Medical facilities in Comoros are poorly equipped. Travelers should bring their own supplies of prescription drugs and preventive medicines.

While in a foreign country, U.S. citizens may encounter road conditions that differ significantly from those in the United States. The information below concerning Comoros is provided for general reference only, and may not be totally accurate in a particular location or circumstance.

In Comoros, one drives on the right side of the street. Roads are generally adequate but are very narrow and poorly lit at night. Travelers should exercise extreme caution when driving after dark. Most urban roads are paved, but many rural roads are not. Speed limits range from 30 to 40 miles an hour. Drivers and front seat passengers are required to wear seat belts. There are no laws regarding child safety seats.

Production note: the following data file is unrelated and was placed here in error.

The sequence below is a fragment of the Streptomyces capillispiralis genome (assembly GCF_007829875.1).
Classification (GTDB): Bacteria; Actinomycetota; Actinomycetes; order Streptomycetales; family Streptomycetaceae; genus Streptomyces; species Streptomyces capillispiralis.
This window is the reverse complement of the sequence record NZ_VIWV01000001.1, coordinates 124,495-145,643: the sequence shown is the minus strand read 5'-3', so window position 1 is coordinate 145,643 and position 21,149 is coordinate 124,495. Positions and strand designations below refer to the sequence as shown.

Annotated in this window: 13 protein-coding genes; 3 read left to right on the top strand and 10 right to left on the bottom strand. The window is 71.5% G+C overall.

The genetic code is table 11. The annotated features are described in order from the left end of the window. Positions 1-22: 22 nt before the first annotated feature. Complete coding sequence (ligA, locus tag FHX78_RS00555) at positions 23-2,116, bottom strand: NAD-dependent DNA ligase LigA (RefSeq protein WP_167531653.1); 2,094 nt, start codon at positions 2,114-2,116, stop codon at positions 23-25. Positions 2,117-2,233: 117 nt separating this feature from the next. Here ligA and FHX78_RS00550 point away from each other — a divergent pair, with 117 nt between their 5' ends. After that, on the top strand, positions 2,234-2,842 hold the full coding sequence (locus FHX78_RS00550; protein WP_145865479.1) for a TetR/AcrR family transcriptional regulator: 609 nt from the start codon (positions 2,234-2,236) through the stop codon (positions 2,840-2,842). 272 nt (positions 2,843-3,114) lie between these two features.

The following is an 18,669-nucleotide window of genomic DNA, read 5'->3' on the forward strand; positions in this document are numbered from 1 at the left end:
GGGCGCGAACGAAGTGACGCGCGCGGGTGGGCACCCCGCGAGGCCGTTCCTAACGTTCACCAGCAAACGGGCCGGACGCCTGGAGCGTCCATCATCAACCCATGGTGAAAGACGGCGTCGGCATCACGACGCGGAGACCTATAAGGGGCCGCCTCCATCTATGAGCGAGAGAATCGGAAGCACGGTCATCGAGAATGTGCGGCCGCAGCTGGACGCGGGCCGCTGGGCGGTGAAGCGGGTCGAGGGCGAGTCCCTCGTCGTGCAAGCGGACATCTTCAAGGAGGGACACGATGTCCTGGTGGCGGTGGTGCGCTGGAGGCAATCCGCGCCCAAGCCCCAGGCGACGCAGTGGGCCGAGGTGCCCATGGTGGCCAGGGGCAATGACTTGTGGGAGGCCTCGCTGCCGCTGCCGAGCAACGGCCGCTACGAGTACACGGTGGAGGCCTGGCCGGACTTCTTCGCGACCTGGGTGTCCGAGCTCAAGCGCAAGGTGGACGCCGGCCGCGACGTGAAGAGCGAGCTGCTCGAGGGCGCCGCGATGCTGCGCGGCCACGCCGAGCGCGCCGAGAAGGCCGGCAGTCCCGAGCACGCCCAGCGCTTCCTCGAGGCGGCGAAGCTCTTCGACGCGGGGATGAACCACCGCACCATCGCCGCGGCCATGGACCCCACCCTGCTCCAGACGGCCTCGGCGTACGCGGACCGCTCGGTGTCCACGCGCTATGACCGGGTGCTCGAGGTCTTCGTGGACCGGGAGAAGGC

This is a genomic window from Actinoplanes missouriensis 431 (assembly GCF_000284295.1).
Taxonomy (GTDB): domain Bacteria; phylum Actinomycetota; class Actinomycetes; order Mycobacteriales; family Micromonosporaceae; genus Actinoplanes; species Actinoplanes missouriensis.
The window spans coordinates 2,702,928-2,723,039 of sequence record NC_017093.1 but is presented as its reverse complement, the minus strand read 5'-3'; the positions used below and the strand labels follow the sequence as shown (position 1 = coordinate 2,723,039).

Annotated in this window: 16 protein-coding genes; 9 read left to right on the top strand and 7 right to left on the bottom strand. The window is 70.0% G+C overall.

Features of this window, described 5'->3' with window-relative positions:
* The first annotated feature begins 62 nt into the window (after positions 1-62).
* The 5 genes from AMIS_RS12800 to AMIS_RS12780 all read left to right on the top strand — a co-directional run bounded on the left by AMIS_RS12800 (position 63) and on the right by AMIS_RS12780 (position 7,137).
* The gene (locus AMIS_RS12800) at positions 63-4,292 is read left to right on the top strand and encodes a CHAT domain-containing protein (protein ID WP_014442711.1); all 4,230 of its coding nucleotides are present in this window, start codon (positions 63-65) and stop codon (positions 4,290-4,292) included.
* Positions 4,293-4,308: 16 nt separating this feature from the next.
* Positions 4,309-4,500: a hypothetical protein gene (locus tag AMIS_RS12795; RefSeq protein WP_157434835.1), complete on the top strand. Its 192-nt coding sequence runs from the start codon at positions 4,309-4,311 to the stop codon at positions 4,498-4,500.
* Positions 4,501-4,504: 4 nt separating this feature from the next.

There are no organizations in Comoros that provide emergency or roadside assistance. Individuals involved in accidents rely on passersby for assistance.

Taxis or a rental car with driver are preferable to public transportation.

Safety of public transportation: Poor
Urban road conditions/maintenance: Fair
Rural road conditions/maintenance: Poor
Availability of roadside/ambulance assistance: Poor

As there is no direct commercial air service between the U.S. and Comoros by local carriers at present, nor economic authority to operate such service, the U.S. Federal Aviation Administration (FAA) has not assessed the Civil Aviation Authority of Comoros for compliance with international aviation safety standards for oversight of Comorian air carrier operations. For further information, travelers may contact the Department of Transportation within the U.S. at 1-800-322-7873, or visit the FAA website at

The U.S. Department of Defense (DOD) separately assesses some foreign air carriers for suitability as official providers of air services. For information regarding the DOD policy on specific carriers, travelers may contact the DOD at (618) 229-4801.

Please also refer to the separate Worldwide Caution Public Announcement.

August 25, 2004